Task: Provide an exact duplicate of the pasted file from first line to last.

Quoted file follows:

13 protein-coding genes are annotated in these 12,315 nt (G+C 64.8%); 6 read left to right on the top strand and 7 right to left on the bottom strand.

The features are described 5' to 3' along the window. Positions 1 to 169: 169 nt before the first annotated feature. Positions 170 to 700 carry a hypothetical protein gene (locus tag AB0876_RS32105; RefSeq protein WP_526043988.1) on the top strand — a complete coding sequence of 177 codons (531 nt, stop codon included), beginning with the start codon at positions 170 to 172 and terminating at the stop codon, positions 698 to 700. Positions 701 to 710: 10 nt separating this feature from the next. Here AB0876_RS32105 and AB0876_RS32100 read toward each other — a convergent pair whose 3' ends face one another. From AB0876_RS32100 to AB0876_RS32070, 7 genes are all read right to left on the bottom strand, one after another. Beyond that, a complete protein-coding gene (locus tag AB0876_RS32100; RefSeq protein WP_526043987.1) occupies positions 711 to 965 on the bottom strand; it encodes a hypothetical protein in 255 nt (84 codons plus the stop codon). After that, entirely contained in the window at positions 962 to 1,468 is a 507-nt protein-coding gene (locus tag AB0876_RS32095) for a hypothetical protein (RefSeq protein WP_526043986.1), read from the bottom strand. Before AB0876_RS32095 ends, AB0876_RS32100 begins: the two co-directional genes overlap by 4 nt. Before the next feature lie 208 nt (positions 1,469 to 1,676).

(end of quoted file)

13 protein-coding genes are annotated in these 12,315 nt (G+C 64.8%); 6 read left to right on the top strand and 7 right to left on the bottom strand.

The features are described 5' to 3' along the window. Positions 1 to 169: 169 nt before the first annotated feature. Positions 170 to 700 carry a hypothetical protein gene (locus tag AB0876_RS32105; RefSeq protein WP_526043988.1) on the top strand — a complete coding sequence of 177 codons (531 nt, stop codon included), beginning with the start codon at positions 170 to 172 and terminating at the stop codon, positions 698 to 700. Positions 701 to 710: 10 nt separating this feature from the next. Here AB0876_RS32105 and AB0876_RS32100 read toward each other — a convergent pair whose 3' ends face one another. From AB0876_RS32100 to AB0876_RS32070, 7 genes are all read right to left on the bottom strand, one after another. Beyond that, a complete protein-coding gene (locus tag AB0876_RS32100; RefSeq protein WP_526043987.1) occupies positions 711 to 965 on the bottom strand; it encodes a hypothetical protein in 255 nt (84 codons plus the stop codon). After that, entirely contained in the window at positions 962 to 1,468 is a 507-nt protein-coding gene (locus tag AB0876_RS32095) for a hypothetical protein (RefSeq protein WP_526043986.1), read from the bottom strand. Before AB0876_RS32095 ends, AB0876_RS32100 begins: the two co-directional genes overlap by 4 nt. Before the next feature lie 208 nt (positions 1,469 to 1,676).